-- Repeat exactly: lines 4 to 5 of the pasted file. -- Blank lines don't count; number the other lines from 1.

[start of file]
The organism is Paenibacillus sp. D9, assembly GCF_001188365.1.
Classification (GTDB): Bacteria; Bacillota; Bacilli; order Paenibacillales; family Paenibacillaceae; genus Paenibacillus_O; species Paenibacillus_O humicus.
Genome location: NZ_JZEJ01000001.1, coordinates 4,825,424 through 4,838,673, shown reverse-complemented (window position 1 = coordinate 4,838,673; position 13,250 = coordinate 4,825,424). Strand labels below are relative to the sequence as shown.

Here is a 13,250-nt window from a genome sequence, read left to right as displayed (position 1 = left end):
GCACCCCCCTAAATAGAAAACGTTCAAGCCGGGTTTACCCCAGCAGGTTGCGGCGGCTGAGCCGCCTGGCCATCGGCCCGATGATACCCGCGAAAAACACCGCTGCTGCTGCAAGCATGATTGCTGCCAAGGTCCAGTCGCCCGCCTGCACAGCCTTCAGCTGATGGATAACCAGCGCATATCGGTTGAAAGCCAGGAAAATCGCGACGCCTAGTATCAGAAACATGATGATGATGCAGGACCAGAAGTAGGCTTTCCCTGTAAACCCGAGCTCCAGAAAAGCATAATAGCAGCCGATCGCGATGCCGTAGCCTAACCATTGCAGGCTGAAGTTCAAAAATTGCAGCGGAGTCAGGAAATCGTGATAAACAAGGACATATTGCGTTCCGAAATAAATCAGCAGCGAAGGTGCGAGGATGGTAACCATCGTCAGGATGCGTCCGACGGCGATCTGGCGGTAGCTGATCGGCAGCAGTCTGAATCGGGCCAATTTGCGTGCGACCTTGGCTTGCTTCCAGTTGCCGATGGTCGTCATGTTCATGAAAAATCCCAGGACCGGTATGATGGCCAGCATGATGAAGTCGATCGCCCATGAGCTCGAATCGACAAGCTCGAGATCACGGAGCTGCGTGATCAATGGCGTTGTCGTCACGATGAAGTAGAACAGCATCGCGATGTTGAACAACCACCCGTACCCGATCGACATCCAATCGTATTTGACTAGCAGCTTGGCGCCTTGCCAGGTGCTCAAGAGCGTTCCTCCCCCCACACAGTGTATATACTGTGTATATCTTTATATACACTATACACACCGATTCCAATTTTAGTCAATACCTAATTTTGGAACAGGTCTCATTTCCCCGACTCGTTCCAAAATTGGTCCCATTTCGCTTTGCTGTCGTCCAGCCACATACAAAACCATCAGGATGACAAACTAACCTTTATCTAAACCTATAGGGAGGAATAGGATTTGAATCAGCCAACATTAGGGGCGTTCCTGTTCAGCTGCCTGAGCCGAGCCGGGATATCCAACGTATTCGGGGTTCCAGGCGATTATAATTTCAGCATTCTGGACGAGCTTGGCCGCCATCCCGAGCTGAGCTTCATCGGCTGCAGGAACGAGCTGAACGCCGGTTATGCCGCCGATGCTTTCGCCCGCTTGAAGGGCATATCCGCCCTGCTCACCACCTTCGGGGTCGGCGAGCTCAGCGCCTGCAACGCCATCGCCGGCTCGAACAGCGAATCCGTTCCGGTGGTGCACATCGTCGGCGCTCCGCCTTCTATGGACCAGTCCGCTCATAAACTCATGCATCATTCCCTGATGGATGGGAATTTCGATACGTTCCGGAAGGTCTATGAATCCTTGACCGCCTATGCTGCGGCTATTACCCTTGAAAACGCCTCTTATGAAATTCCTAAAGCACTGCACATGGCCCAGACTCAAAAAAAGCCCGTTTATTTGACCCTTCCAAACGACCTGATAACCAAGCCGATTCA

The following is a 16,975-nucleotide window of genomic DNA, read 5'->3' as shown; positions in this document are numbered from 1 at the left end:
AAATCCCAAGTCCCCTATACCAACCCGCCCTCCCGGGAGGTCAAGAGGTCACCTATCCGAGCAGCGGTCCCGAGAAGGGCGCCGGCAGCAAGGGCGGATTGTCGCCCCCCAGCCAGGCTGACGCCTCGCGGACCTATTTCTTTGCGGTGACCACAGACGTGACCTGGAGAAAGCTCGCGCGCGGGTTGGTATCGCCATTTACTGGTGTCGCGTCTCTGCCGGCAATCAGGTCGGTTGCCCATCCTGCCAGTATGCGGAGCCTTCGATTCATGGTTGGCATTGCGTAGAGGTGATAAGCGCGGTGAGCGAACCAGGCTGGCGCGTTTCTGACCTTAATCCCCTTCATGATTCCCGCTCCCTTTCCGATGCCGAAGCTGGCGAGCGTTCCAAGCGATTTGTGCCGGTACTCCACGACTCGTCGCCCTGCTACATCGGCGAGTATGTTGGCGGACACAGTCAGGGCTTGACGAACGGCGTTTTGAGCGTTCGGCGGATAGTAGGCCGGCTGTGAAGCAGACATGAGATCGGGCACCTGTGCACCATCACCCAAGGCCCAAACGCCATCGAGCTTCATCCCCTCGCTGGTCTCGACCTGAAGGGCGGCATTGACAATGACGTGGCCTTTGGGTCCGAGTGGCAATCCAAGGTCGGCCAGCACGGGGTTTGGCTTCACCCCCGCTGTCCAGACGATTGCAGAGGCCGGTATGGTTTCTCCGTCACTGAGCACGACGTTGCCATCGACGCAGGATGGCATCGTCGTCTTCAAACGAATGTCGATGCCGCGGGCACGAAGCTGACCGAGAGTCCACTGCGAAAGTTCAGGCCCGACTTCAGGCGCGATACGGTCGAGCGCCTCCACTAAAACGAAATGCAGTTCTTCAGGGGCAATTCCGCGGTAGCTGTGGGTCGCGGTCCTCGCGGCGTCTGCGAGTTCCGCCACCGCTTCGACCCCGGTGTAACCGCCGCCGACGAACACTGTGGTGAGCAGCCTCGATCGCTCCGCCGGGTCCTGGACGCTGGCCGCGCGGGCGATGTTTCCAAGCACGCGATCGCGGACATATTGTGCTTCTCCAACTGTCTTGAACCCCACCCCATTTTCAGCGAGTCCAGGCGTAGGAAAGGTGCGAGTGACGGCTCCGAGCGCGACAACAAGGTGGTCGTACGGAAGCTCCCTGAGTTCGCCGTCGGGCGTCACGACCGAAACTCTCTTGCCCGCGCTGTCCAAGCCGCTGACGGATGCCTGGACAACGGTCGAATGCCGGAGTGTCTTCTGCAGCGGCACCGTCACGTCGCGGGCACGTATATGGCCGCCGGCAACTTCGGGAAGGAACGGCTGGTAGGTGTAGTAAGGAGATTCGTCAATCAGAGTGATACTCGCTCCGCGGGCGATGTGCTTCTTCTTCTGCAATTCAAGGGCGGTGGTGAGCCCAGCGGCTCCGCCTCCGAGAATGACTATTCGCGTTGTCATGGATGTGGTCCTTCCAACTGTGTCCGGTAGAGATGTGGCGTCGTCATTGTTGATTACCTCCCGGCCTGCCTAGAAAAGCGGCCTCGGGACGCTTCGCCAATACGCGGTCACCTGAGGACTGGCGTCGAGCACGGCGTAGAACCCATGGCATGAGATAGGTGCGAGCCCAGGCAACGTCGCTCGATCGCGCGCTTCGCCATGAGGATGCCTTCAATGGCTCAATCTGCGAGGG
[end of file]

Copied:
Here is a 13,250-nt window from a genome sequence, read left to right as displayed (position 1 = left end):
GCACCCCCCTAAATAGAAAACGTTCAAGCCGGGTTTACCCCAGCAGGTTGCGGCGGCTGAGCCGCCTGGCCATCGGCCCGATGATACCCGCGAAAAACACCGCTGCTGCTGCAAGCATGATTGCTGCCAAGGTCCAGTCGCCCGCCTGCACAGCCTTCAGCTGATGGATAACCAGCGCATATCGGTTGAAAGCCAGGAAAATCGCGACGCCTAGTATCAGAAACATGATGATGATGCAGGACCAGAAGTAGGCTTTCCCTGTAAACCCGAGCTCCAGAAAAGCATAATAGCAGCCGATCGCGATGCCGTAGCCTAACCATTGCAGGCTGAAGTTCAAAAATTGCAGCGGAGTCAGGAAATCGTGATAAACAAGGACATATTGCGTTCCGAAATAAATCAGCAGCGAAGGTGCGAGGATGGTAACCATCGTCAGGATGCGTCCGACGGCGATCTGGCGGTAGCTGATCGGCAGCAGTCTGAATCGGGCCAATTTGCGTGCGACCTTGGCTTGCTTCCAGTTGCCGATGGTCGTCATGTTCATGAAAAATCCCAGGACCGGTATGATGGCCAGCATGATGAAGTCGATCGCCCATGAGCTCGAATCGACAAGCTCGAGATCACGGAGCTGCGTGATCAATGGCGTTGTCGTCACGATGAAGTAGAACAGCATCGCGATGTTGAACAACCACCCGTACCCGATCGACATCCAATCGTATTTGACTAGCAGCTTGGCGCCTTGCCAGGTGCTCAAGAGCGTTCCTCCCCCCACACAGTGTATATACTGTGTATATCTTTATATACACTATACACACCGATTCCAATTTTAGTCAATACCTAATTTTGGAACAGGTCTCATTTCCCCGACTCGTTCCAAAATTGGTCCCATTTCGCTTTGCTGTCGTCCAGCCACATACAAAACCATCAGGATGACAAACTAACCTTTATCTAAACCTATAGGGAGGAATAGGATTTGAATCAGCCAACATTAGGGGCGTTCCTGTTCAGCTGCCTGAGCCGAGCCGGGATATCCAACGTATTCGGGGTTCCAGGCGATTATAATTTCAGCATTCTGGACGAGCTTGGCCGCCATCCCGAGCTGAGCTTCATCGGCTGCAGGAACGAGCTGAACGCCGGTTATGCCGCCGATGCTTTCGCCCGCTTGAAGGGCATATCCGCCCTGCTCACCACCTTCGGGGTCGGCGAGCTCAGCGCCTGCAACGCCATCGCCGGCTCGAACAGCGAATCCGTTCCGGTGGTGCACATCGTCGGCGCTCCGCCTTCTATGGACCAGTCCGCTCATAAACTCATGCATCATTCCCTGATGGATGGGAATTTCGATACGTTCCGGAAGGTCTATGAATCCTTGACCGCCTATGCTGCGGCTATTACCCTTGAAAACGCCTCTTATGAAATTCCTAAAGCACTGCACATGGCCCAGACTCAAAAAAAGCCCGTTTATTTGACCCTTCCAAACGACCTGATAACCAAGCCGATTCA